"Via Dedham," was her terse reply.
"Two Boston Women Dead in Volcanic Eruption"

subhead over the lead column: "Japan Destroyed."

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Old 04-11-2018, 12:37 PM   #48
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Re: General Boston Discussion.

I nominate this thread to be the dumping ground for all manner of discussion about rents, regulation, and residential in general. Let's keep it respectful but here we are probably allowed to be wider-ranging in topic.

To continue a thought from the 1 Dalton thread:

I don't think infill is a strong enough housing policy for long-term regional stability. I'd like to see more cities in the US explore a return to public housing as a paradigm, learning from the mistakes of the post-war years. I mean this formally and economically. I'd rather the state try and maybe fail to change people's lives for the better than to concede that the market isn't going to do it and that's just the way it is.
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Old 04-12-2018, 10:45 AM   #49
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Re: General Boston Discussion.

Quote:
Originally Posted by cadetcarl View Post
I nominate this thread to be the dumping ground for all manner of discussion about rents, regulation, and residential in general. Let's keep it respectful but here we are probably allowed to be wider-ranging in topic.

To continue a thought from the 1 Dalton thread:

I don't think infill is a strong enough housing policy for long-term regional stability. I'd like to see more cities in the US explore a return to public housing as a paradigm, learning from the mistakes of the post-war years. I mean this formally and economically. I'd rather the state try and maybe fail to change people's lives for the better than to concede that the market isn't going to do it and that's just the way it is.
Really? Public Housing to be built by the State? Why? I don't accept that it is the Taxpayers' responsibility to provide housing. I believe that the population should be self-sustaining and provide for its own food, clothing & shelter. Of course there are exceptions for mentally ill homeless people who cannot fend for themselves, a very small percentage of the population.

Are you saying that the State must build a modern form of what I grew up calling "The Projects"?

Moto
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Old 04-12-2018, 11:21 AM   #50
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Re: General Boston Discussion.

We sure did learn a lot from the age of public housing from the post-WWII era through Johnson's Great Society to its unceremonious twilight during the Regan-era.

The problem we face is the widely differing weight assigned to lessons learned, and the methods of value-analysis used to better understand and apply them. How to put those lessons into action for the betterment of society is a job for someone a lot smarter (and wiser) than anyone currently in elected office. Alas, the move has been to uses aspects of these lessons to shore up political ideologies that only serve those in power (on the Right and the Left)...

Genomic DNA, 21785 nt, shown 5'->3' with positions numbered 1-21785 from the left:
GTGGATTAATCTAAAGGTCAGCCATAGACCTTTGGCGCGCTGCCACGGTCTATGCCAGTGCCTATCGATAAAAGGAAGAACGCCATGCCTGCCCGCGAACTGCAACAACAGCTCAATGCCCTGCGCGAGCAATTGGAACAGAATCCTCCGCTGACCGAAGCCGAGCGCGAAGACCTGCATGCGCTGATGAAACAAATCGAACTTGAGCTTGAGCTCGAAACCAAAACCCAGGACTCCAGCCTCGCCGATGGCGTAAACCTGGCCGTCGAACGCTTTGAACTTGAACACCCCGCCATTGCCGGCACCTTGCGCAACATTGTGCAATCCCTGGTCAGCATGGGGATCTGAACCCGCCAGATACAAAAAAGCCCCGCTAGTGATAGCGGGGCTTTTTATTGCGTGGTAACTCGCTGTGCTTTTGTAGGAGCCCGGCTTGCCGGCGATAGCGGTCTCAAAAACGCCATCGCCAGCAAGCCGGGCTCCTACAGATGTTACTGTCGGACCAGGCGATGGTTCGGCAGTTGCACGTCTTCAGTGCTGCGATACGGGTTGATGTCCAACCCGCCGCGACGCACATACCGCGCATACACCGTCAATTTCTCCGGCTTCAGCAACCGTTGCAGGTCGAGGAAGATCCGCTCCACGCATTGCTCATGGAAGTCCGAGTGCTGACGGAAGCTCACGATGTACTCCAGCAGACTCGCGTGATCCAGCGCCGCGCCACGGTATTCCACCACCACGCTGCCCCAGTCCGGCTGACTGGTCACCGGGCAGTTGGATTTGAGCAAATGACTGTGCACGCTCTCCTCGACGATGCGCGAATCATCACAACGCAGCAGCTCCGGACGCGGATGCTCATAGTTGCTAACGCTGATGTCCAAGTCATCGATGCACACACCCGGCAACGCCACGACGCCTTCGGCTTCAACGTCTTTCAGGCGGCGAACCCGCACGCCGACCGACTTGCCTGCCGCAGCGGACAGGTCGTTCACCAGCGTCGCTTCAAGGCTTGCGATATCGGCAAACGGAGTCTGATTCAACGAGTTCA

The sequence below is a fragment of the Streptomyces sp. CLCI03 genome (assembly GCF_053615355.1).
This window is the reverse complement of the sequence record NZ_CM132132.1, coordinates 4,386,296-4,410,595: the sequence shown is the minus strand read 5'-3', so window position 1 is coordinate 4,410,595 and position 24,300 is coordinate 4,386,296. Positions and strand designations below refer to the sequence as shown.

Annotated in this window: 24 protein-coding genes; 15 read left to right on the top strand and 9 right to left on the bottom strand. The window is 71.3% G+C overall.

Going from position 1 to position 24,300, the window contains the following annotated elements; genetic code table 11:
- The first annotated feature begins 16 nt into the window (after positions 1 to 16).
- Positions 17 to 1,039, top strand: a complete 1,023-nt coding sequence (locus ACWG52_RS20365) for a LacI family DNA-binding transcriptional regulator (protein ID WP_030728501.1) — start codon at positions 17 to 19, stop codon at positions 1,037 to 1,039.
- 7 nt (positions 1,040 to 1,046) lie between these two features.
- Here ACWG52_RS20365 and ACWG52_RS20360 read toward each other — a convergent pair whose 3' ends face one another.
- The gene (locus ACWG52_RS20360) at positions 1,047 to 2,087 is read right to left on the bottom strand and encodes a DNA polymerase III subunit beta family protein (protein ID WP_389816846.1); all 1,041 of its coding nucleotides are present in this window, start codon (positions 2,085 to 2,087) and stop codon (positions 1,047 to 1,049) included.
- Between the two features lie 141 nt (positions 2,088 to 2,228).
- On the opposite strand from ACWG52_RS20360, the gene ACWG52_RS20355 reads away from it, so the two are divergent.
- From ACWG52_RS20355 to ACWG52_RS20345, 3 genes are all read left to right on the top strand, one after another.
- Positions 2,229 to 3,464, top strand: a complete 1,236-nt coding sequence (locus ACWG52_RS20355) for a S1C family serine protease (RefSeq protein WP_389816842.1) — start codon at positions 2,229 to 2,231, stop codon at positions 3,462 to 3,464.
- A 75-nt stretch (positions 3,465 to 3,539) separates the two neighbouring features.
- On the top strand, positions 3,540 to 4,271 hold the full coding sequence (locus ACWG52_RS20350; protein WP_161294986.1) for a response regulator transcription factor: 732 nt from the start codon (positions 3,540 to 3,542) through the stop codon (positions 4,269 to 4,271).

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Old 04-12-2018, 04:21 PM   #51
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Re: General Boston Discussion.

Yes Moto, I mean public housing, and you may call it the projects if you want. I do.

I believe it's possible to want the general public to fend for itself but I also observe that this is not, and has never been the case. I observe that the state executes a great many functions for the benefit of the general public. I think having different opinions on which functions should be the domain of the state is one of the fundamental purposes of politics.

I do not think the state must build public houses; in the ideal world everyone would be able to afford a place to live. In this sense I do not think the state must build a military because there might not be any need to defend itself. I observe that we do not live in that world. I think we live in a world in which the state, or society, prefers certain outcomes, and may step in to induce them directly or indirectly.

I think one such outcome is vibrant cities and regions with stable economies, which require people at all levels of income in our current economic system. It is not sustainable to bus your entire service sector from two hours away because housing is more affordable there.

I do not regard being accused of wanting public housing as an insult; there are failures in the past that I don't want to gloss over but there are places in the world doing this right now to great effect. The term "projects" is only pejorative if you look for the worst examples. And anyway they're not free; I just happen to think that the number of people who are having a hard time "fending for themselves" to use your terms is much larger than a very small percentage of the population.
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Old 04-12-2018, 05:24 PM   #52
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Re: General Boston Discussion.

Well certainly there are literally 1,000s of potential building sites in Boston proper that could be used for publically-built housing, especially with the State's powers of eminent domain. I would hope that the model used is better than, say, the Symphony-Towers style of design on Mass. Ave. from the late '70s.